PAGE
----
Since the completion of reforms in the banks and special deposit-taking industry by the Central Bank which saw the revocation of almost 400 licenses, and the expenditure of almost GH¢20billion to safeguard depositors, many Ghanaians have lost confidence in the sector and are unwilling to access financial products and services which is having adverse effects on the bottom-line of banks, finance houses, savings and loans and microfinance companies.
Several institutions such as the Ghana Association of Savings & Loans Companies as well Association of Bankers, Chartered Institute of Bankers (CIB) Ghana, the Central Bank and other stakeholders in the special deposit-taking sector are trying to fashion out a way forward to regaining the trust of the public but that is happening at a rather slower than expected pace.
“The leadership of these institutions should be getting together with leadership of the Central Bank. There is the need for a concerted agendato rebuild trust and confidence. You cannot fast track or rebuild confidence in the banking and financial sector quickly;there are some situations in which we all must understand that fast tracking is almost not an option.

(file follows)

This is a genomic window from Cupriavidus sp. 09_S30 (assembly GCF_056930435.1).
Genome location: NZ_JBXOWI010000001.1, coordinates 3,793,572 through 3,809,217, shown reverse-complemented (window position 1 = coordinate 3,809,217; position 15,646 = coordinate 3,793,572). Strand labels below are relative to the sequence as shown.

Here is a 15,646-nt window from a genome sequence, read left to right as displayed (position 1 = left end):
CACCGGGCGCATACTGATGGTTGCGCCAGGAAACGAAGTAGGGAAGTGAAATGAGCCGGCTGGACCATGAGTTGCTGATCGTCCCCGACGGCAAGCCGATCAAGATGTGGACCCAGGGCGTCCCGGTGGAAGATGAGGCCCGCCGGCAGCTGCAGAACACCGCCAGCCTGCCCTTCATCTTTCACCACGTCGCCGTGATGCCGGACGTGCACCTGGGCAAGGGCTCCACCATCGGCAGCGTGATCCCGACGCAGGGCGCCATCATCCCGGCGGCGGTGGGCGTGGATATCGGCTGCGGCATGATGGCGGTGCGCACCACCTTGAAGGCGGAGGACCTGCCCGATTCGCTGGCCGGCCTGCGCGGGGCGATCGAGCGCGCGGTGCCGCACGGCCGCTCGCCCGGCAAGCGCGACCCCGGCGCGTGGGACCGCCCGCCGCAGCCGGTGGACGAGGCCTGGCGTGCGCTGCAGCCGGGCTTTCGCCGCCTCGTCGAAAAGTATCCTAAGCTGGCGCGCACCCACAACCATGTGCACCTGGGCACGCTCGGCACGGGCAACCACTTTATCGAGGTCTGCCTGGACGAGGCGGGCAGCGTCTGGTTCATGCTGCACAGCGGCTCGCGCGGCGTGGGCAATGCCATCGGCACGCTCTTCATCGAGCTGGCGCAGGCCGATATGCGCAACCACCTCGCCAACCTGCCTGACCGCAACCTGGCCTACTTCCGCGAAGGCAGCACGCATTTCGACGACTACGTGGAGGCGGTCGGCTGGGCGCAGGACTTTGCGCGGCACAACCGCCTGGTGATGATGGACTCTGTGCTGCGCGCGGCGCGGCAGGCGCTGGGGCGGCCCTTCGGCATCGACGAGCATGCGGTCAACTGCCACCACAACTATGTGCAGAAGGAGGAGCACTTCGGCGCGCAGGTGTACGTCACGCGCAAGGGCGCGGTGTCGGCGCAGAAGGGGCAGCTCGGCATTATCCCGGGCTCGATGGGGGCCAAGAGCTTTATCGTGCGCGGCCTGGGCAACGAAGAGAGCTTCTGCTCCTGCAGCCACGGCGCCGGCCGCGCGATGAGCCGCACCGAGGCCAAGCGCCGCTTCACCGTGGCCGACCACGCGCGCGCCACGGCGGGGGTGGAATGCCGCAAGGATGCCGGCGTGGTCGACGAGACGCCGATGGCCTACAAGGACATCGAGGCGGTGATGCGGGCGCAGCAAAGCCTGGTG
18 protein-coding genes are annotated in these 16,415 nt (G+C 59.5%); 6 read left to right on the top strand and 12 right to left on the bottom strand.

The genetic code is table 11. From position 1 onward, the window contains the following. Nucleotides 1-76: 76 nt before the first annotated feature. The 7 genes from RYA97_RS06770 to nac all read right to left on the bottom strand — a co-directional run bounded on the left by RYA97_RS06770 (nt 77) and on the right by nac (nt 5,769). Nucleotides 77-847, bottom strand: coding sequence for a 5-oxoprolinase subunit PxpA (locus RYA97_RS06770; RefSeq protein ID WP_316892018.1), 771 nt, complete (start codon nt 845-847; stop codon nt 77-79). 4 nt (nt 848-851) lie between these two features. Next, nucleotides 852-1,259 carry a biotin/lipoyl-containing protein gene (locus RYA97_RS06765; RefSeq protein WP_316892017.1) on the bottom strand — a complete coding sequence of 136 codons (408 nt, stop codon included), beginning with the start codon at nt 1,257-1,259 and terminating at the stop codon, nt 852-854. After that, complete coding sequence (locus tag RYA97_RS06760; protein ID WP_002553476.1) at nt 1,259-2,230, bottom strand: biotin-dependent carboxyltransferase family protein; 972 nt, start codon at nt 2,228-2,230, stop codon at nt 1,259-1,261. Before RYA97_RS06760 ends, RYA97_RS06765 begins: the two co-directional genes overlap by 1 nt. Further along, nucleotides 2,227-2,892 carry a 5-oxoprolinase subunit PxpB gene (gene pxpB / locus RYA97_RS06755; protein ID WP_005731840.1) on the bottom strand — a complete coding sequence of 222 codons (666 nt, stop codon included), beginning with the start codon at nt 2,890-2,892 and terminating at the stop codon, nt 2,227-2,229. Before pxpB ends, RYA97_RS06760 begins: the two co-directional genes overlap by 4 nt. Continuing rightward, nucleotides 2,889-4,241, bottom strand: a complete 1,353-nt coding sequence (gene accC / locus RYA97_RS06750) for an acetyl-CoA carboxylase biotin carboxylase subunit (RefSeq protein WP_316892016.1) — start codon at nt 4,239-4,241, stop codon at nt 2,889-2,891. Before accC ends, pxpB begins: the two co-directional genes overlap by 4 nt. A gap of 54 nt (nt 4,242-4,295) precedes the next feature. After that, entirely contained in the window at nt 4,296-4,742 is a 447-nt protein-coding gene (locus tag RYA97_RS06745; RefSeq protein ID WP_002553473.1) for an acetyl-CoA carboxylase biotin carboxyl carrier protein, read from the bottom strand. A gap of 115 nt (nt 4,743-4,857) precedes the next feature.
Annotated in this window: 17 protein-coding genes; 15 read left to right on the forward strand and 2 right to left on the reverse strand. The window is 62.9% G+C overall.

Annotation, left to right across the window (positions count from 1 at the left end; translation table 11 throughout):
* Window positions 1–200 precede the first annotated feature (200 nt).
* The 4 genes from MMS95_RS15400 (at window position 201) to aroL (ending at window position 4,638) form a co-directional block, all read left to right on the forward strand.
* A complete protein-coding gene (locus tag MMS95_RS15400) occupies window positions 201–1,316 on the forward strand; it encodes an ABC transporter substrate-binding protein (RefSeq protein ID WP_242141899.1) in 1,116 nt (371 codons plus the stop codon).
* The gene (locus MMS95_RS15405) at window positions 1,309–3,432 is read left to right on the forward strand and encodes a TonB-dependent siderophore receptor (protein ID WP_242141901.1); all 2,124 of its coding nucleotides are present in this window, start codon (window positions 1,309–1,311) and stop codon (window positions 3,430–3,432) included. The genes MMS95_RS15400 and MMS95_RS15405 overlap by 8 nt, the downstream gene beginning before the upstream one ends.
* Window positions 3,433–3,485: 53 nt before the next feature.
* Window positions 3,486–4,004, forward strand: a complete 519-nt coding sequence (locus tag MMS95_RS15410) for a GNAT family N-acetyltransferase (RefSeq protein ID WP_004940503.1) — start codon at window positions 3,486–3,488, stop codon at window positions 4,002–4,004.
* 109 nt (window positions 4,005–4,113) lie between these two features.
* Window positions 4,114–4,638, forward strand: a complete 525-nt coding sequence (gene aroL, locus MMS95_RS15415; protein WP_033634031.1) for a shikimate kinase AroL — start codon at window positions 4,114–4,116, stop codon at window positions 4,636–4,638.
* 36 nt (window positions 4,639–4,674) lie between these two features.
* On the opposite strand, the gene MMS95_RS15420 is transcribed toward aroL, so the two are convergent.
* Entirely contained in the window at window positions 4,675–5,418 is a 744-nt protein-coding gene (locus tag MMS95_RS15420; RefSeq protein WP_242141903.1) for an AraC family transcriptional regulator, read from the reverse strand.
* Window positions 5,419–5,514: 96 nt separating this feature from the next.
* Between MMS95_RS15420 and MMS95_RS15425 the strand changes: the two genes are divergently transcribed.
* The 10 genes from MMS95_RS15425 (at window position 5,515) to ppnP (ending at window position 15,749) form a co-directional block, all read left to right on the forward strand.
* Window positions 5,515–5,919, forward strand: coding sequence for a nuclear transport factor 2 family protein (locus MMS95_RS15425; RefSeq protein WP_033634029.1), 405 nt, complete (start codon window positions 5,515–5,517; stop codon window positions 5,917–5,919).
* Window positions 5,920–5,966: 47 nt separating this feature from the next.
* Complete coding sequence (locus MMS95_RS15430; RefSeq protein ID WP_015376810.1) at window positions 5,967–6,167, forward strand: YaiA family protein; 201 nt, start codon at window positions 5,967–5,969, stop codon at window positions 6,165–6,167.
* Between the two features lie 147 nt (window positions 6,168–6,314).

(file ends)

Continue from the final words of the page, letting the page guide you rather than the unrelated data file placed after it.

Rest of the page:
We are all players in the system including providers of services of products, consumers, agents and lawyers and so I will say that understanding psychology, mindset of customers in the sector and improving communication flow amongst players in the system is crucial because each of the players in the system have different psychologies as a function of their specific space,” he added.
How did Bayport survive the purge?
When asked how Bayport was able to withstand the stress in the system, stay afloat and survive the reforms, Mr. Wood explained that the company just stuck to its core competence of payroll lending, astute corporate governance structures, building experience overtime, utilizing technology efficiently and improving our engagement with customers.
“Our secret is that we have run a business overtime that has stuck to its knitting. Bayport is a business that is over 90percent payroll lending, we know the payroll lending business very well and we have improved our services, internal structures, the application of technology and steadily improving the customer interface through IT.
Therefore in, “sticking to our knitting” we have built experience and expertise step by step. What we have done best is undertake steady improvements overtime. If you look at our financials, you would see that our topline growth is a testament to that,” he said.
He added that Bayport has a strong foundation; in its board and continues to have a strong management and executive team, and the company, under his tenure, would continue to work to harmonise the board, management and executive teams. “The leadership structure at Bayport in Ghana is very strong. I think a combination of those things have helped safeguard us.
Also, corporate governance at Bayport is extremely strong. Some of the things that convey trust and confidence to the market are metrics like the growth of our topline and balance sheet, the fact that we have not defaulted on any borrowing in the market, i.e. bank to bank lending or customer deposit and others, have given us an unblemished scorecard.”